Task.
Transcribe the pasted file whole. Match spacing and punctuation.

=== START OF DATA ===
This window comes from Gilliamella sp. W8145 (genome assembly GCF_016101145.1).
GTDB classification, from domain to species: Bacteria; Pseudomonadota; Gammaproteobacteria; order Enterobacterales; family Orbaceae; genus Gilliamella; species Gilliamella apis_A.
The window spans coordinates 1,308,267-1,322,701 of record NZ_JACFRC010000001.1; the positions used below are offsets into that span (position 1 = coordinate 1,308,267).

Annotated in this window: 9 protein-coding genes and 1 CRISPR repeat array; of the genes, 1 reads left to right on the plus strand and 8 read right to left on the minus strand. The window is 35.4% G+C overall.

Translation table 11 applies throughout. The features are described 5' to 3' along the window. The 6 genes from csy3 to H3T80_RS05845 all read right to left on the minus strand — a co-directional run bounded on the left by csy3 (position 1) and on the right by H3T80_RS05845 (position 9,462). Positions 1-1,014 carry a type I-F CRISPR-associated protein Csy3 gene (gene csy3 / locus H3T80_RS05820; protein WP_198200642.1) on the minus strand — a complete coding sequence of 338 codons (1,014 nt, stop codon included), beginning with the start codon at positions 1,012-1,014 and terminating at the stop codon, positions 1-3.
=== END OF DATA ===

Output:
This window comes from Gilliamella sp. W8145 (genome assembly GCF_016101145.1).
GTDB classification, from domain to species: Bacteria; Pseudomonadota; Gammaproteobacteria; order Enterobacterales; family Orbaceae; genus Gilliamella; species Gilliamella apis_A.
The window spans coordinates 1,308,267-1,322,701 of record NZ_JACFRC010000001.1; the positions used below are offsets into that span (position 1 = coordinate 1,308,267).

Annotated in this window: 9 protein-coding genes and 1 CRISPR repeat array; of the genes, 1 reads left to right on the plus strand and 8 read right to left on the minus strand. The window is 35.4% G+C overall.

Translation table 11 applies throughout. The features are described 5' to 3' along the window. The 6 genes from csy3 to H3T80_RS05845 all read right to left on the minus strand — a co-directional run bounded on the left by csy3 (position 1) and on the right by H3T80_RS05845 (position 9,462). Positions 1-1,014 carry a type I-F CRISPR-associated protein Csy3 gene (gene csy3 / locus H3T80_RS05820; protein WP_198200642.1) on the minus strand — a complete coding sequence of 338 codons (1,014 nt, stop codon included), beginning with the start codon at positions 1,012-1,014 and terminating at the stop codon, positions 1-3.